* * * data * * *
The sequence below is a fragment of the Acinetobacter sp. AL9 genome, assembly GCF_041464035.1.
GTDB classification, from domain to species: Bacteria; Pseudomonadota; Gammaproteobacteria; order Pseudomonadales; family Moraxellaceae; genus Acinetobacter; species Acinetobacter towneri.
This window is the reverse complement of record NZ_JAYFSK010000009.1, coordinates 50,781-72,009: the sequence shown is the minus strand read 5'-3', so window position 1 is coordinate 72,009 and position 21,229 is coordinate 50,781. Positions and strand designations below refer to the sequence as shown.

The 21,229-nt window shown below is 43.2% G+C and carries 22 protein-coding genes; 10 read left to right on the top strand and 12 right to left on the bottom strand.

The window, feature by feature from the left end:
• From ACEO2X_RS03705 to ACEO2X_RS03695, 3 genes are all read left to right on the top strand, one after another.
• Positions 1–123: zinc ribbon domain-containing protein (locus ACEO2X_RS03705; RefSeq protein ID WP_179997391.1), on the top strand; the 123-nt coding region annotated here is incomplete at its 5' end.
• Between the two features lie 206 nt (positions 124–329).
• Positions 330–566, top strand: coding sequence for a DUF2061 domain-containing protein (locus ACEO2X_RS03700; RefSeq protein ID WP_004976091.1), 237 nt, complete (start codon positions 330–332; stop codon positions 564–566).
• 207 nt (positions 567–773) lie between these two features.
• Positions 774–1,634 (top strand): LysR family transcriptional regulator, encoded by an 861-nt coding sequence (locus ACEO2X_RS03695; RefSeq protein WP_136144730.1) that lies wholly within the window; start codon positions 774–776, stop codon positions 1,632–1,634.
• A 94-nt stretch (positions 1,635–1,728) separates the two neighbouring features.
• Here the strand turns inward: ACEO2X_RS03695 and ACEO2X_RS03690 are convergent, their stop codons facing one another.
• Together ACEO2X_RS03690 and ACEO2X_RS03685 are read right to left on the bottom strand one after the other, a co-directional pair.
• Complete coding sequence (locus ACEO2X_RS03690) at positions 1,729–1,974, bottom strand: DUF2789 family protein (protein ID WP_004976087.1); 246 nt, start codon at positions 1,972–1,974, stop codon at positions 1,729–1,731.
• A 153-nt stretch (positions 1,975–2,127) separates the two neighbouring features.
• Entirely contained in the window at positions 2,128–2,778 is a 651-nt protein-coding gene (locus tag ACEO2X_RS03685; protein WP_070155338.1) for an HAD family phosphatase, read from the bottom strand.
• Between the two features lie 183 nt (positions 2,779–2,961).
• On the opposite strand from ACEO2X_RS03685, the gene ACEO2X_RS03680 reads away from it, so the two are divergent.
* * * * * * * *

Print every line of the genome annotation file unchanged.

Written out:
The sequence below is a fragment of the Acinetobacter sp. AL9 genome, assembly GCF_041464035.1.
GTDB classification, from domain to species: Bacteria; Pseudomonadota; Gammaproteobacteria; order Pseudomonadales; family Moraxellaceae; genus Acinetobacter; species Acinetobacter towneri.
This window is the reverse complement of record NZ_JAYFSK010000009.1, coordinates 50,781-72,009: the sequence shown is the minus strand read 5'-3', so window position 1 is coordinate 72,009 and position 21,229 is coordinate 50,781. Positions and strand designations below refer to the sequence as shown.

The 21,229-nt window shown below is 43.2% G+C and carries 22 protein-coding genes; 10 read left to right on the top strand and 12 right to left on the bottom strand.

The window, feature by feature from the left end:
• From ACEO2X_RS03705 to ACEO2X_RS03695, 3 genes are all read left to right on the top strand, one after another.
• Positions 1–123: zinc ribbon domain-containing protein (locus ACEO2X_RS03705; RefSeq protein ID WP_179997391.1), on the top strand; the 123-nt coding region annotated here is incomplete at its 5' end.
• Between the two features lie 206 nt (positions 124–329).
• Positions 330–566, top strand: coding sequence for a DUF2061 domain-containing protein (locus ACEO2X_RS03700; RefSeq protein ID WP_004976091.1), 237 nt, complete (start codon positions 330–332; stop codon positions 564–566).
• 207 nt (positions 567–773) lie between these two features.
• Positions 774–1,634 (top strand): LysR family transcriptional regulator, encoded by an 861-nt coding sequence (locus ACEO2X_RS03695; RefSeq protein WP_136144730.1) that lies wholly within the window; start codon positions 774–776, stop codon positions 1,632–1,634.
• A 94-nt stretch (positions 1,635–1,728) separates the two neighbouring features.
• Here the strand turns inward: ACEO2X_RS03695 and ACEO2X_RS03690 are convergent, their stop codons facing one another.
• Together ACEO2X_RS03690 and ACEO2X_RS03685 are read right to left on the bottom strand one after the other, a co-directional pair.
• Complete coding sequence (locus ACEO2X_RS03690) at positions 1,729–1,974, bottom strand: DUF2789 family protein (protein ID WP_004976087.1); 246 nt, start codon at positions 1,972–1,974, stop codon at positions 1,729–1,731.
• A 153-nt stretch (positions 1,975–2,127) separates the two neighbouring features.
• Entirely contained in the window at positions 2,128–2,778 is a 651-nt protein-coding gene (locus tag ACEO2X_RS03685; protein WP_070155338.1) for an HAD family phosphatase, read from the bottom strand.
• Between the two features lie 183 nt (positions 2,779–2,961).
• On the opposite strand from ACEO2X_RS03685, the gene ACEO2X_RS03680 reads away from it, so the two are divergent.